Some years ago, I discovered an 1898 article from the Salisbury Sun describing the appearance of a ghost on Fisher Street. In addition, I discovered that the building at 122 Fisher Street has been reported as haunted. These locations were written up in my article, “’His ghostship’—Salisbury, NC.”

Salisbury National Cemetery
202 Government Road

The treatment of prisoners by both the Union and the Confederacy during the Civil War was atrocious and certainly has led to very active haunted locations where the prisons operated. This is certainly evident in Salisbury where an old textile mill was turned into a prison to house 2,000, but eventually held some 11,000. With a number of deaths occurring on a daily basis, a small cemetery was established a short distance from the prison which in 1874 became the Salisbury National Cemetery. According to Karen Lilly-Bowyer, a retired educator and the operator of the Downtown Ghost Walk, the area around the old prison site and the cemetery are quite active and a Union sentry has been spotted around the trenches where the prisoners were interred.

Salisbury National Cemetery North Carolina
Salisbury National Cemetery. Photo by David Haas for the Historic American Buildings Survey (HABS), courtesy of the Library of Congress, Prints and Photographs Division.

Sources

  • Lilly-Bowyer, Karen. “A war-haunted landscape.” Salisbury Post. 22 January 2011.

Greensboro, North Carolina

Greensboro is home to a number of haunted places including the Biltmore Greensboro Hotel (111 West Washington Street), the Carolina Theatre (310 South Greene Street), and the Guilford County Sheriff’s Office (400 West Washington Street).

Carolina Theatre Greensboro North Carolina
Greensboro’s Carolina Theatre in 2008. Photo by Charles Brummitt, courtesy of Wikipedia.

Yanceyville, North Carolina

As it heads north out of North Carolina and into Virginia, US 29 passes through Caswell County. East of its route is the county seat of Yanceyville with its lovely and haunted Caswell County Courthouse (Courthouse Square).

haunted Caswell County Courthouse Yanceyville North Carolina ghosts spirits
The Caswell County Courthouse, 2009, by NatalieMaynor, courtesy of Wikipedia.

Danville, Virginia

After crossing into Virginia, US 29 briefly runs concurrent with US 58 as both skirt around the edge of the city. Both highways have business routes extending into Danville proper. There is a historic marker on Riverside Drive (US 58 BUS) near the ravine where the deadly crash of the Old 97 train took place in 1903. Over the years since the accident, locals have reported seeing strange lights moving within the ravine and they have heard the scream of the doomed train’s whistle on the anniversary of the tragic event.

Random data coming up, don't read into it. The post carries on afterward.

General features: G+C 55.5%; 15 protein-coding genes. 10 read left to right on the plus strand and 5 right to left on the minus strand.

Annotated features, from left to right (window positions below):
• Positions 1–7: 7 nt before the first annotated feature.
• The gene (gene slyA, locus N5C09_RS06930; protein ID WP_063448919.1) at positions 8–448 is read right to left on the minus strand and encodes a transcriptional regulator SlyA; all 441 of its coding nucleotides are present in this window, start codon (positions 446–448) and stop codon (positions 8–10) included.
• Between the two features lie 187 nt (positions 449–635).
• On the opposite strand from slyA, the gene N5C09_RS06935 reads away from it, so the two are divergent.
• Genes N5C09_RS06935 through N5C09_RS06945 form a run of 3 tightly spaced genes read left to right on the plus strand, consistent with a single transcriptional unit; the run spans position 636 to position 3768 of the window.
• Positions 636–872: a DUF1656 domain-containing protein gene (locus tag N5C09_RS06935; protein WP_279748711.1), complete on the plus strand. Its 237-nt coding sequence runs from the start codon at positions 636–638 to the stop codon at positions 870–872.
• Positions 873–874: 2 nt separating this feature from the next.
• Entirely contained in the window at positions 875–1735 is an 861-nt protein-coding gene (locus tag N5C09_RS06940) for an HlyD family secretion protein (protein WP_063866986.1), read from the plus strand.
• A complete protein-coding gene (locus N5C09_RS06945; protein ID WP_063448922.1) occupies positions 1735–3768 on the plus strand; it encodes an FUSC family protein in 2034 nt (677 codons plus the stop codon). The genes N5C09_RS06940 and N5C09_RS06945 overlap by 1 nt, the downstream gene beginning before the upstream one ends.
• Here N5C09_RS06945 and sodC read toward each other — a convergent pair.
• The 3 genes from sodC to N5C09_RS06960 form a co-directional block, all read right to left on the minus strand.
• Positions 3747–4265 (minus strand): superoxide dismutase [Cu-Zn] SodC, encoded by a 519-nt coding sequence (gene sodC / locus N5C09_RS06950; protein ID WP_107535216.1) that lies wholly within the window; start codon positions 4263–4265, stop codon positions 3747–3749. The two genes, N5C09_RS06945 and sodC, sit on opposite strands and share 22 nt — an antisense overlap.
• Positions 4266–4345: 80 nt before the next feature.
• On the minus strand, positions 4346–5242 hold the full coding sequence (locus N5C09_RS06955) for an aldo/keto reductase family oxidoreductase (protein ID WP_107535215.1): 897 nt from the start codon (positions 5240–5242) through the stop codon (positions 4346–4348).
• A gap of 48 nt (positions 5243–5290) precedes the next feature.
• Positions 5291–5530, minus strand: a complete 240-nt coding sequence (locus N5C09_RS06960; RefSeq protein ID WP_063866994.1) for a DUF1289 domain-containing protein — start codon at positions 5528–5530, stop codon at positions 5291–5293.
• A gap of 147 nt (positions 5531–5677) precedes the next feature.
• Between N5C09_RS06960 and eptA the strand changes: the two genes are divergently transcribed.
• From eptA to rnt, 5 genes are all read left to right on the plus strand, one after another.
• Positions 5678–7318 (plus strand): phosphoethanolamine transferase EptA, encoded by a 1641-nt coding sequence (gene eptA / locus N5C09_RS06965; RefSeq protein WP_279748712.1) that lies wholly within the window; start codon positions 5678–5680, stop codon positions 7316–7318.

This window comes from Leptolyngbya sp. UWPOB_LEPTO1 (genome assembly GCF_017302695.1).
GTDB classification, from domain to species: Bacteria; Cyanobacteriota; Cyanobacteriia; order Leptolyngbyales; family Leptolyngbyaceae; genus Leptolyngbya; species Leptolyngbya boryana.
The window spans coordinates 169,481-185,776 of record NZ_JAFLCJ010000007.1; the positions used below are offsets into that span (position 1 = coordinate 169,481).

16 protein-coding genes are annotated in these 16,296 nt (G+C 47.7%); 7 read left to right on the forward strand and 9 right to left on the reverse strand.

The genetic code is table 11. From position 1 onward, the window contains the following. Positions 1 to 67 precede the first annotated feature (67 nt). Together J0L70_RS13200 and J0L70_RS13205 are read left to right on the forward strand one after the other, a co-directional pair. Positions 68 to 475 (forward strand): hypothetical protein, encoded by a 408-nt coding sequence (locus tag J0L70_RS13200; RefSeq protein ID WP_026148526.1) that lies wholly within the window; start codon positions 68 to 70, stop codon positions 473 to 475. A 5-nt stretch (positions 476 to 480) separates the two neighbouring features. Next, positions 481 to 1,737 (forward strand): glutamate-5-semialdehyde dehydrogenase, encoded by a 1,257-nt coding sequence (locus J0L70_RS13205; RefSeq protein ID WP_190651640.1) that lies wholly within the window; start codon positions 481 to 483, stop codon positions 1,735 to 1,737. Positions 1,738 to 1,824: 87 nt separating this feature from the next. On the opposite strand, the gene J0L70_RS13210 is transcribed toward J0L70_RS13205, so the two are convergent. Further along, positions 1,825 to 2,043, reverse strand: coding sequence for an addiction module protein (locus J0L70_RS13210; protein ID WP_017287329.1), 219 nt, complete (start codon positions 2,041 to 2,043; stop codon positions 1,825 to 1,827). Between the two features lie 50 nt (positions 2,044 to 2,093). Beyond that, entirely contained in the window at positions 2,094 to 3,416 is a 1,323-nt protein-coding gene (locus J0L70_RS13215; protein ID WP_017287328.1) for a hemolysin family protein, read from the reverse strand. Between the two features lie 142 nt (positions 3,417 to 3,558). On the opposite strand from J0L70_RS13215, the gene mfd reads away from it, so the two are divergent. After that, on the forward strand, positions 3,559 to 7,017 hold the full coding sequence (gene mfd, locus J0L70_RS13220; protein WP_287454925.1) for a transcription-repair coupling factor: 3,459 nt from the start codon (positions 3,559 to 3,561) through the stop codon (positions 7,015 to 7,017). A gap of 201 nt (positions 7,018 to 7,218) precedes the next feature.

Wreck of the Old 97 Danville Virginia
The wreck of the Old 97 in 1903. This photo was taken shortly after the engine was pulled into an upright position.

Lynchburg, Virginia

While I have yet to cover Lynchburg in my blog, there are a number of haunted locales here, especially on the campus of Randolph College.

Sweet Briar, Virginia

US 29 passes through the small college town of Sweet Briar, home to the private women’s college Sweet Briar. From the tales that have been told on campus, it seems the founders of the college have remained here.

Charlottesville, Virginia 

The highway bypasses Charlottesville on its west side passing near the haunted University of Virginia, home to several haunted places including the Alderman Library. Southeast of downtown is one of this city’s most well-known monuments, Thomas Jefferson’s home, Monticello (931 Thomas Jefferson Parkway), where the former president may continue to reside. Nearby is also the old Michie Tavern (683 Thomas Jefferson Parkway), where Jefferson and his friends often dined.

Monticello Charlottesville Virginia
Monticello, 2013, by Martin Falbisoner, courtesy of Wikipedia.

As US 29 passes out of the city, it comes near a haunted former bed and breakfast, the Silver Thatch Inn (3001 Hollymead Drive).

Brandy Station, Virginia

This small community in Culpeper County was the scene of one of the largest cavalry engagements of the Civil War in 1863. A small home near the Brandy Station depot was commandeered as a hospital after the battle. The patients left graffiti covering the walls and perhaps spirits as well, giving this home the nickname Graffiti House (19484 Brandy Road). A small, historic church, Fleetwood Church, nearby and the Brandy Station Battlefield are also known to be paranormally active.

Graffiti House Brandy Station Virginia
Graffiti House, 2013. Photo by Cecouchman, courtesy of
Wikipedia.

Warrenton, Virginia

This small, Fauquier County town is home to several haunted places, including the Black Horse Inn, the Hutton House, and a home called “Loretta.”

Manassas National Battlefield Park

This highway cuts directly across the Manassas Battlefield in Prince William County. Through these farm fields and copses of wood, two major battles of the Civil War were fought, the First Battle of Bull Run or Manassas on July 21, 1861, and the Second Battle fought on August 29-30, 1862. As a result, this battle is known to be haunted.

Old Stone House Manassas Battlefield Virginia
The Old Stone House on the Manassas Battlefield is one of the most recognizable haunted places here. Photo by William J. Hamblin, courtesy of Wikipedia.